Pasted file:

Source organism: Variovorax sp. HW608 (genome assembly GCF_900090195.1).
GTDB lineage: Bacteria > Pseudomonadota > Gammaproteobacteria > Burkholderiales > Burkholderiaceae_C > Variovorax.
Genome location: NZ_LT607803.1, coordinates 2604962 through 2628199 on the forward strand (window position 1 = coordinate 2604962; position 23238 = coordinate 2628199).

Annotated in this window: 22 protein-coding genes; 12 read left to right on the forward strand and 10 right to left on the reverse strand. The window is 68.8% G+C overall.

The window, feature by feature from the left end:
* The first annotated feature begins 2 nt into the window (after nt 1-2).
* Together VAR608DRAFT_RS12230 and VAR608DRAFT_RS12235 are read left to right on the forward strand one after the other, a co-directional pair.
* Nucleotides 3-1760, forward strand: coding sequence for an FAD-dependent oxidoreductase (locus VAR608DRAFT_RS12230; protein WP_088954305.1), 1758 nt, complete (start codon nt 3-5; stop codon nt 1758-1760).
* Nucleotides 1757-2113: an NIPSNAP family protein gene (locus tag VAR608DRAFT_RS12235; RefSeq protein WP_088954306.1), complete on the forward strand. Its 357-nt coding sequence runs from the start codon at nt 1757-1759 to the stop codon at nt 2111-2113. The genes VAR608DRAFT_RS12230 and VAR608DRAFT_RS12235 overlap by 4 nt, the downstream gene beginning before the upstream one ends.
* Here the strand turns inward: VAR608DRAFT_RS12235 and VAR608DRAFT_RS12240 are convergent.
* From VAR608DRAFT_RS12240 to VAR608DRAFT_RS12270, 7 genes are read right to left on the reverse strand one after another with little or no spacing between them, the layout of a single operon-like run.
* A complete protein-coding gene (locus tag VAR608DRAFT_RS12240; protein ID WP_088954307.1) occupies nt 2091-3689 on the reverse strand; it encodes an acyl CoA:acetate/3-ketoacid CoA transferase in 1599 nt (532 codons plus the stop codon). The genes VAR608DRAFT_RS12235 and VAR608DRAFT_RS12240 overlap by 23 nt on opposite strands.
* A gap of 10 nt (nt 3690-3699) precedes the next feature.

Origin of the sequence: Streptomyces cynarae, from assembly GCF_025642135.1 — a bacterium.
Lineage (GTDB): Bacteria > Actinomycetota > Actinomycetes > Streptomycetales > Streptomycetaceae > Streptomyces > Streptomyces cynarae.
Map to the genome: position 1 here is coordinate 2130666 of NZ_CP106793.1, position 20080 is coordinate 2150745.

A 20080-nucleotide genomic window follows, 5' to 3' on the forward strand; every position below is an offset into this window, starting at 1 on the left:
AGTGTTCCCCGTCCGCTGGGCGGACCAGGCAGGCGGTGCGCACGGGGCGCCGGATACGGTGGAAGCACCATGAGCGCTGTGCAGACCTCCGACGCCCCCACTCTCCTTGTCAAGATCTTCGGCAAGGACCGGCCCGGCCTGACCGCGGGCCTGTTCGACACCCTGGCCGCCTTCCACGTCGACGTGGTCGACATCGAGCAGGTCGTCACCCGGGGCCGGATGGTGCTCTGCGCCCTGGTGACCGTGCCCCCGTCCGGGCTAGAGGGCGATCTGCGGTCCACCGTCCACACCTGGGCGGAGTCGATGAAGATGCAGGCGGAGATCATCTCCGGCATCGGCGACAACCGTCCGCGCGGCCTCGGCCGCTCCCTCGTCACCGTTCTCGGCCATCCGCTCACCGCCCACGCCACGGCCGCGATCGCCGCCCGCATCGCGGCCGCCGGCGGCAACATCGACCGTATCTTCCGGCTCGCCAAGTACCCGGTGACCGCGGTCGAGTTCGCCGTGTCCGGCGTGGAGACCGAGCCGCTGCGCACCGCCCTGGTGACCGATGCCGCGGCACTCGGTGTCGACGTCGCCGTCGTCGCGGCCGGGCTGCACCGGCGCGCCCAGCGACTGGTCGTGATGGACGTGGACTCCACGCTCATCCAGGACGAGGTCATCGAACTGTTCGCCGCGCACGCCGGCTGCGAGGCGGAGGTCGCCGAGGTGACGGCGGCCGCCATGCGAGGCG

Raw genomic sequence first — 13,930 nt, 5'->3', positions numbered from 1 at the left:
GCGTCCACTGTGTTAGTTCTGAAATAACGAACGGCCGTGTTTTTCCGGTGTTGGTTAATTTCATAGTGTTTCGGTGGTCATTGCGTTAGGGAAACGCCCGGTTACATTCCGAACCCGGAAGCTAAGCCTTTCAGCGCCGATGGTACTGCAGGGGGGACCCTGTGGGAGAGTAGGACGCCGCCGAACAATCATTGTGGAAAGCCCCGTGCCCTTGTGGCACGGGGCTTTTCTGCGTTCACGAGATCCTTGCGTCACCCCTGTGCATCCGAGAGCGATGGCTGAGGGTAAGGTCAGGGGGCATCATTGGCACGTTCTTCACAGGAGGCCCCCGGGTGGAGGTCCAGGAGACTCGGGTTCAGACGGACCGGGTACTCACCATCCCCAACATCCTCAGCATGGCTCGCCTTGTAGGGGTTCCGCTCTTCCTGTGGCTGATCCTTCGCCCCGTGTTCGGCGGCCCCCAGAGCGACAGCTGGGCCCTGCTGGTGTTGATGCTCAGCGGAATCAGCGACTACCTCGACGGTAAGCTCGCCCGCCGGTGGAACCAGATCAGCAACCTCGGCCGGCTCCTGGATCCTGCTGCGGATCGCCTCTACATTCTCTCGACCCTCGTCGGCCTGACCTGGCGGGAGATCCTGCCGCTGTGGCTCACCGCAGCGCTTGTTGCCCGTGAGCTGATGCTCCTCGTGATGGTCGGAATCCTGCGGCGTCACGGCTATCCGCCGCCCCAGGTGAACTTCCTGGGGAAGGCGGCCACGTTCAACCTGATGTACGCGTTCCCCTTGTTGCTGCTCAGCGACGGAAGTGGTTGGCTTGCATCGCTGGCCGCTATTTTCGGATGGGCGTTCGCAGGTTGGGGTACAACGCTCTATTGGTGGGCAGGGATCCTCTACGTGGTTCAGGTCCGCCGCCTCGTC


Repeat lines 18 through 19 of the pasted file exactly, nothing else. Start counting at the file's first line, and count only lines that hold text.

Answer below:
AGTGTTCCCCGTCCGCTGGGCGGACCAGGCAGGCGGTGCGCACGGGGCGCCGGATACGGTGGAAGCACCATGAGCGCTGTGCAGACCTCCGACGCCCCCACTCTCCTTGTCAAGATCTTCGGCAAGGACCGGCCCGGCCTGACCGCGGGCCTGTTCGACACCCTGGCCGCCTTCCACGTCGACGTGGTCGACATCGAGCAGGTCGTCACCCGGGGCCGGATGGTGCTCTGCGCCCTGGTGACCGTGCCCCCGTCCGGGCTAGAGGGCGATCTGCGGTCCACCGTCCACACCTGGGCGGAGTCGATGAAGATGCAGGCGGAGATCATCTCCGGCATCGGCGACAACCGTCCGCGCGGCCTCGGCCGCTCCCTCGTCACCGTTCTCGGCCATCCGCTCACCGCCCACGCCACGGCCGCGATCGCCGCCCGCATCGCGGCCGCCGGCGGCAACATCGACCGTATCTTCCGGCTCGCCAAGTACCCGGTGACCGCGGTCGAGTTCGCCGTGTCCGGCGTGGAGACCGAGCCGCTGCGCACCGCCCTGGTGACCGATGCCGCGGCACTCGGTGTCGACGTCGCCGTCGTCGCGGCCGGGCTGCACCGGCGCGCCCAGCGACTGGTCGTGATGGACGTGGACTCCACGCTCATCCAGGACGAGGTCATCGAACTGTTCGCCGCGCACGCCGGCTGCGAGGCGGAGGTCGCCGAGGTGACGGCGGCCGCCATGCGAGGCG

Raw genomic sequence first — 13,930 nt, 5'->3', positions numbered from 1 at the left: